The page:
Anders Lee #27 of the New York Islanders warms up...

Anders Lee #27 of the New York Islanders warms up before a game against the Buffalo Sabres at Nassau Coliseum on Sunday, March 7, 2021. Credit: Jim McIsaac

The Islanders have glided through March as one of the NHL’s hottest teams, but Wednesday brought news of a significant setback on their hoped-for road to a Stanley Cup.

Anders Lee, the team’s captain, a key goal-scoring winger and a formidable physical presence, is done for the season after suffering a torn ACL against the Devils on March 11. He will undergo surgery to repair his right knee this week.

Team president Lou Lamoriello made the announcement in a video news conference, ending hope Lee might return for the playoffs even after the Islanders had put him on long term injured reserve on Sunday.

The only good news Lamoriello offered is that Lee did not suffer any other complications in his knee and that the team is confident he will recover in time for the start of next season.

"The doctors are extremely comfortable with 100% recovery, because of the type of injury that he has," Lamoriello said. "The rehab will not be as bad as a lot of ACL injuries are because there is nothing else damaged other than the ACL."

First, there is the matter of this season, in which the Islanders enter Wednesday’s games tied for the most points in the NHL with 42.

The trade deadline is April 12, and armed with $7 million in cap room from placing Lee on LTIR, Lamoriello will be looking to deal.

"It certainly changes our focus," he said. "You lose a player like that, the role he plays, he’s our leading goal-scorer [with 12], certainly until his injury.

"So if we can get ourselves better, we will. We will not do something just for the sake of doing it. But we’re now looking a little different."

Given the expectation Lee will be back and the fact the salary cap will be flat next season, picking up a short-term "rental" would make sense.

"That would be certainly the first focus, but that’s not the only focus," Lamoriello said.

But the dynamics of the trade market are an unknown, given the cap pressures many teams will face.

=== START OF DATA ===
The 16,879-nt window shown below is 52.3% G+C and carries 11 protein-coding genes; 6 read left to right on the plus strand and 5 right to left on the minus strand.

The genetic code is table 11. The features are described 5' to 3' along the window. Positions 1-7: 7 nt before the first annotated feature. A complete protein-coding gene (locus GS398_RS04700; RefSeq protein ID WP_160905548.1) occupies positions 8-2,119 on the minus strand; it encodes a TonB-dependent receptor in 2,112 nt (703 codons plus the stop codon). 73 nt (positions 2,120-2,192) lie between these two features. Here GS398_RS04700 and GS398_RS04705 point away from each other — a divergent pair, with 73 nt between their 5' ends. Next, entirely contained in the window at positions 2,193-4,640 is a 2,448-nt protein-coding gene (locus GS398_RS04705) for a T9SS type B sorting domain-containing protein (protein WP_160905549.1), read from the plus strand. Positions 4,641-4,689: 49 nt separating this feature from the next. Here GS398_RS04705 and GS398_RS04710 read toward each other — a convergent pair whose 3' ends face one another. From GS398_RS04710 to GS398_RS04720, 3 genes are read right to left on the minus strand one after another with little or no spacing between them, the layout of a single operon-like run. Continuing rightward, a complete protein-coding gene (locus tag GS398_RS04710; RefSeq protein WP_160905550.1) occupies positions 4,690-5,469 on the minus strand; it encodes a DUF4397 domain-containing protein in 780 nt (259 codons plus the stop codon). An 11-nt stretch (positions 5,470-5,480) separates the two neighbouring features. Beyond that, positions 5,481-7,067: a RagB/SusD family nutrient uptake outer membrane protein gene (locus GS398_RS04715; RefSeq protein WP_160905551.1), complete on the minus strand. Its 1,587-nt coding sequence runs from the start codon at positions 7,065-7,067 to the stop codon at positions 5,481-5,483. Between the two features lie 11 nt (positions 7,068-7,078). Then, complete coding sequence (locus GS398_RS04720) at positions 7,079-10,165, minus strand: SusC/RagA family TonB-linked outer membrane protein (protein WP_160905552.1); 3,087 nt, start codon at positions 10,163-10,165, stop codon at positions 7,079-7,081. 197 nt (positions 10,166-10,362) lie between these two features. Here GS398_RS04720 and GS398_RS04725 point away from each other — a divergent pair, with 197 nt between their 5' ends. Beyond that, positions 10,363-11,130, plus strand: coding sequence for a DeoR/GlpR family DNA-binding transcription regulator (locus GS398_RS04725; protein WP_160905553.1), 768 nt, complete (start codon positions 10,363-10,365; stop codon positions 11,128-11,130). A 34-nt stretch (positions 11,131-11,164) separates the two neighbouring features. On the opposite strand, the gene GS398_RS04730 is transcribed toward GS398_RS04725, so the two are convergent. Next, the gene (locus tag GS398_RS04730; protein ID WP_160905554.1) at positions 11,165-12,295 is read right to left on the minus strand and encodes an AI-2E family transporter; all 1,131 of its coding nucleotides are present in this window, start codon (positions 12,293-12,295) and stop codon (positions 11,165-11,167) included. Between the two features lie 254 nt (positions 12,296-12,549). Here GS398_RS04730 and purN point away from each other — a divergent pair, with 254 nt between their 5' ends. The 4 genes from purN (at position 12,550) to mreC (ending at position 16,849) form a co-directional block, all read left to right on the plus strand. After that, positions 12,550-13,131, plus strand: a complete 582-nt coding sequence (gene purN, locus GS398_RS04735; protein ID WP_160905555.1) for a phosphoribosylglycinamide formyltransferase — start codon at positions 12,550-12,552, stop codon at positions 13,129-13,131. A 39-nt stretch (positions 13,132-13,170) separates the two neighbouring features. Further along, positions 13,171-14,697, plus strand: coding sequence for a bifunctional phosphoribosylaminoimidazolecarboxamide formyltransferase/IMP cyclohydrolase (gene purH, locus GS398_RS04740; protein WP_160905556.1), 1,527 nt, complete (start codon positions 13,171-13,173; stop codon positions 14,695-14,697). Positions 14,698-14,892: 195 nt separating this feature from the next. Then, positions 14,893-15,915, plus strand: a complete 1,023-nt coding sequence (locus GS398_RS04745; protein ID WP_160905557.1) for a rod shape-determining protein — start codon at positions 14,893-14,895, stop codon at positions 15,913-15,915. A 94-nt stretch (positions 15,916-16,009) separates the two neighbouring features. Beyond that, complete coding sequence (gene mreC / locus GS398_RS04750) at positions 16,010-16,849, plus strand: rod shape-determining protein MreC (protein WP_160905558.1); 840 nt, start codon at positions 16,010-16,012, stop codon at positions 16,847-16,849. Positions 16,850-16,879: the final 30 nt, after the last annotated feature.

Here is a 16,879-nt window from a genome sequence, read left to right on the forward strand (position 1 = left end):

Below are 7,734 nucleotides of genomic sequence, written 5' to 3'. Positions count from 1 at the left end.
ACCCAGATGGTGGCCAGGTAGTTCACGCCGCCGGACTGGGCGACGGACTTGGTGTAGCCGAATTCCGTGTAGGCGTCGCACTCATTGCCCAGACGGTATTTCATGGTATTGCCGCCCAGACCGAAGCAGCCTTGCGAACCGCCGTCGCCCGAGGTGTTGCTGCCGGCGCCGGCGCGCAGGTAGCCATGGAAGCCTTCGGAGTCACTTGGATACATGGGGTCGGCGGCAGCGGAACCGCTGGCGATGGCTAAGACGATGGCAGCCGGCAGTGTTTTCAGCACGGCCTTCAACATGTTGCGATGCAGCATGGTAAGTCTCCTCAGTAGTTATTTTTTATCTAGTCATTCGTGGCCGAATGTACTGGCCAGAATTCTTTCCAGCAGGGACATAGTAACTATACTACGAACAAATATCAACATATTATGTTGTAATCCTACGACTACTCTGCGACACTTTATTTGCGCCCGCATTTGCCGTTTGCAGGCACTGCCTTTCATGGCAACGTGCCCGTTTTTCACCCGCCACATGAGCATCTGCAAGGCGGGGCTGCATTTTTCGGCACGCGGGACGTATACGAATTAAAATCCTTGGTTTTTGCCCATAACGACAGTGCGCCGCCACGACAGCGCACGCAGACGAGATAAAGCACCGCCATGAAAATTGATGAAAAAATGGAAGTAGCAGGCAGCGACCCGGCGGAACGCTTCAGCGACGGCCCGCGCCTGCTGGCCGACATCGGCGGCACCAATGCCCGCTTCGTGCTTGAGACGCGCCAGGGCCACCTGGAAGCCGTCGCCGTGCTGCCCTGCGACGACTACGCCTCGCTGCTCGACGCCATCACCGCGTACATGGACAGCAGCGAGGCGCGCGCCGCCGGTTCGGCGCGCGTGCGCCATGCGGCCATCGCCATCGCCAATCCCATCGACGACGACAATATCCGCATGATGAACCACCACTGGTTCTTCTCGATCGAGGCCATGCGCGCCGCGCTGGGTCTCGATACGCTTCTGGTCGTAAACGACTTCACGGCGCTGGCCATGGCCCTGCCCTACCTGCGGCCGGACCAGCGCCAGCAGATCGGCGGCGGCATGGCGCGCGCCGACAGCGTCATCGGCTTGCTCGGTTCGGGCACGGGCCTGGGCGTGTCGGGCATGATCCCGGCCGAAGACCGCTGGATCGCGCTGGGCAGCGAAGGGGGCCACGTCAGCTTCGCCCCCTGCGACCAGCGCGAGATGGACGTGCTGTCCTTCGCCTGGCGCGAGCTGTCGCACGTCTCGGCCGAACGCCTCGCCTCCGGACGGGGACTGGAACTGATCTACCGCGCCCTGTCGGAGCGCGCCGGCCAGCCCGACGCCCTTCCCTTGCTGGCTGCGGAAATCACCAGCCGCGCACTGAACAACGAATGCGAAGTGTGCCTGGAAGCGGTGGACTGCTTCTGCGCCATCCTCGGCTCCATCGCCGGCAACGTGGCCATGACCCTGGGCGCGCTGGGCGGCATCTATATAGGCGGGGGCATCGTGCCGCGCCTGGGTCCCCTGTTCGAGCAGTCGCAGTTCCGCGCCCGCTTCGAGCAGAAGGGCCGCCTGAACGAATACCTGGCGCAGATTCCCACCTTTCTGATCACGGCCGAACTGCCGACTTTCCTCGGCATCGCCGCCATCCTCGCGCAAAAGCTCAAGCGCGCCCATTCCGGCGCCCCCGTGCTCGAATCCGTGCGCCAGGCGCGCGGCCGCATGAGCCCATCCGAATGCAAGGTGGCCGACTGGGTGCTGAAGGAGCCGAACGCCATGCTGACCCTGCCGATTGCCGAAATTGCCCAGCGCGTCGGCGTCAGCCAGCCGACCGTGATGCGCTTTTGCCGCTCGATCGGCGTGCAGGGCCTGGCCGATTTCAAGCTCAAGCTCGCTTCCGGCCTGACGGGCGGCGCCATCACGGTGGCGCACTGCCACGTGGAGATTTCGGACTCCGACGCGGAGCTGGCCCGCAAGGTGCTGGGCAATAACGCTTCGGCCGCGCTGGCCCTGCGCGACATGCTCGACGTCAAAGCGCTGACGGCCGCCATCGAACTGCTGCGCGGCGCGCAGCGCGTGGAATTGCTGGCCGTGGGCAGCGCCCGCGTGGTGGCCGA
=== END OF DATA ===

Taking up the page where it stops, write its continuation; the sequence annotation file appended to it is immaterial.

"You have to think beyond this year when you make a decision," Lamoriello said, "because the cap is going to be flat next year, so any contract you take on that is more than one year is going to disrupt whatever you’re doing next year and will put you in worse shape."

One possible addition that will not require a trade is Anatoly Golyshev, 26, a fourth-round draft pick of the Islanders in 2016 who on Tuesday had his KHL contract terminated.

The 5-7, 187-pounder spent eight seasons in the KHL and had 109 goals and 220 points in 403 games.

Lamoriello said Golyshev wants to play in the NHL and that the Islanders will speak to him now that he is free contractually.

The Islanders had been on a 12-game point streak before losing to the Capitals on Tuesday. Lamoriello said he likes his team as it is and will be "very careful" not to disrupt its chemistry by adding new players.

No matter what he does, he will be unable to replace what has been lost.

"He’s our captain," Lamoriello said of Lee. "He’s our leader, on and off the ice. He’s the voice of the players with the coaches and management. We have tremendous confidence in the players in this locker room. We have tremendous confidence in the leadership. But you don’t replace Anders."

Lee, in the second year of a seven-year, $49 million contract, is one of the league’s most durable ironmen. He played in 295 consecutive game before getting hurt when the Devils’ Pavel Zacha fell over his extended right leg in the first period of a game at Nassau Coliseum.

"All teams go through these types of obstacles, and you just have to overcome it," Lamoriello said. "You can’t feel sorry for yourself. You just have to look forward."

Notes & quotes: Defenseman Noah Dobson remained on the NHL’s COVID-19 protocol list on Wednesday, the only Islander on the list.

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